Megan Fox, please don’t do that


Elizabeth McLaughlin, Editor

Please don’t partner with Boohoo. On Tuesday, Oct. 19, Boohoo released their biggest ever celebrity collaboration to date. This time around, Megan Fox’s line aims to “celebrate female sensuality,” according to Boohoo’s website. If I were Megan Fox, I would’ve preferred to craft a celebration of womanhood with another brand — one whose garments don’t fall apart almost as soon as they’re purchased; one that seeks to fix rather than destroy the environment; and one that doesn’t have slavery allegations.

Felisha Tolentino

Megan Fox and Boohoo teamed up to create the brand’s largest celebrity collaboration to date.

Every now and then, I search for news related to Boohoo. I’m currently doing my capstone on fast fashion and Buddhism and I’m using Boohoo as a case study. Recently, I discovered this collaboration with Megan Fox and immediately wished I had gotten the chance to talk her out of this despicable deal. Unfortunately, she wouldn’t return my calls, so here we are.

I worked for fashion week this past summer and spent most of my week working directly with Boohoo for their big debut. The Boohoo team arrived in Miami from LA with suitcases of garments for fittings before the show. I remember one influencer, Cindy Prado, came in to try on her swimsuit. I handed her the suit, she put it on, they took some photos, and Prado handed it back to us for safekeeping. It sat in a bag for a couple of days, and when it came time to dress the influencer for the runway, the garment was somehow already broken. Literally all it did was sit in a plastic bag, untouched — yet it was somehow unwearable. That’s because Boohoo deals in fast fashion, which is mutually exclusive to quality fashion. After all, there was once a time when fashion designers were responsible for crafting collections four times a year, in line with the seasons: winter, spring, summer and fall.

Now? There are 52 seasons. That’s not an exaggeration. Companies like Boohoo churn out new collections, on average, every single week, all year round. No wonder that garment was broken before it even got to the runway — it was built to fall apart. Once again, that is not a euphemism or exaggeration; fast fashion garments are literally built to fall apart so that you are forced to shop again, sooner rather than later.

How do brands like Boohoo accomplish such efficient capitalist modes of production? By slave labor, of course. I say that not to make light of the situation, but rather to elucidate the almost unfathomable allegation that slavery still exists today. Unfortunately, it’s not unfathomable — it’s reality. According to Livia Firth, 1 in 6 people work in the global fashion industry, making it the most labor-dependent industry on earth. There have been multiple investigations into Jaswal Fashions, a factory in Leicester, United Kingdom, which supplies up to 80 percent of its production to Boohoo alone. Some sources say that workers are paid as little as £3.50 an hour, according to an investigation from the Sunday Times. Other sources say that workers were forced to come in during COVID-19 lockdowns to keep pace with the increased demand for clothing as people stayed home and shopped online. It is unclear whether all workers at this factory are paid at all for their labor, and Boohoo has done little to redress the situation since it came to light.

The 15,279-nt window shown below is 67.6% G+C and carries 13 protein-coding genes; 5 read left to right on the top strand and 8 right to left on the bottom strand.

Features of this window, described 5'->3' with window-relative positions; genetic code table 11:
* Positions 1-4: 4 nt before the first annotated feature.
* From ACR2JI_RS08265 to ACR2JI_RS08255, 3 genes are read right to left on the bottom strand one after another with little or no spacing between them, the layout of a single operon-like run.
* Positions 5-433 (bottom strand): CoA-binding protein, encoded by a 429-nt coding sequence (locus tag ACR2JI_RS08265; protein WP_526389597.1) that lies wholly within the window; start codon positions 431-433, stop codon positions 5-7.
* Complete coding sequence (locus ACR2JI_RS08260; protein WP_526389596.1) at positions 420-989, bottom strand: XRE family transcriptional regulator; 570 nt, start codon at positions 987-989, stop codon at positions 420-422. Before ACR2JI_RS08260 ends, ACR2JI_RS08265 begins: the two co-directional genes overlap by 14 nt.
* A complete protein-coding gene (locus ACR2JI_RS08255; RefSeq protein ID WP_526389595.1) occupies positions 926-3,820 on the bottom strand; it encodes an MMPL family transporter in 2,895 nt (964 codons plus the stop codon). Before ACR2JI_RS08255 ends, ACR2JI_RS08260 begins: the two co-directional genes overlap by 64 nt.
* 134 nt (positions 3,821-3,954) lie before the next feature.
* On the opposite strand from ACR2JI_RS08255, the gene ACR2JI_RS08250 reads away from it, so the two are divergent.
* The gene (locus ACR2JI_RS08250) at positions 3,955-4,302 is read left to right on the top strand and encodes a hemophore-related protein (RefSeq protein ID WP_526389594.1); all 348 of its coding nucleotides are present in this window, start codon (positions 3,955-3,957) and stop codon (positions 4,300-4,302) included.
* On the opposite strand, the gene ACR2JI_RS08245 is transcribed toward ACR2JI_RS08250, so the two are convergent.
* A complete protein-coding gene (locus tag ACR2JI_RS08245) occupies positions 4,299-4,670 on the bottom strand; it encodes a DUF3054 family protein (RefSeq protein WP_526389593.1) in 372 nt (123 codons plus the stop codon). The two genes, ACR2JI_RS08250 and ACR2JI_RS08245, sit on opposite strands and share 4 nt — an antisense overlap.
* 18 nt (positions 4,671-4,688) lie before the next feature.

I remember reading somewhere that Fox sends her kids to a “vegan school” (whatever that means). Thank you for caring at least a little about the environment and the meat industry’s impact on it, Ms. Fox. But has she thought about how many of her garments, manufactured by Boohoo, will end up in landfills? According to the Ellen MacArthur Foundation, the equivalent of one garbage truck of clothes are burned or landfilled every second. Our environment can’t sustain this rate of waste, so if we want to be able to celebrate female sensuality and send our kids to vegan schools, we should make sure that we have a planet where we can do those things first.

This article isn’t to shame anyone who shops fast fashion, especially because it is (unfortunately) all most of us can afford. It is, however, meant to raise eyebrows at celebrities like Fox who continue to validate and support such harmful business practices. Ms. Fox, if you’re reading this, it’s not too late — ditch Boohoo in favor of sustainability.

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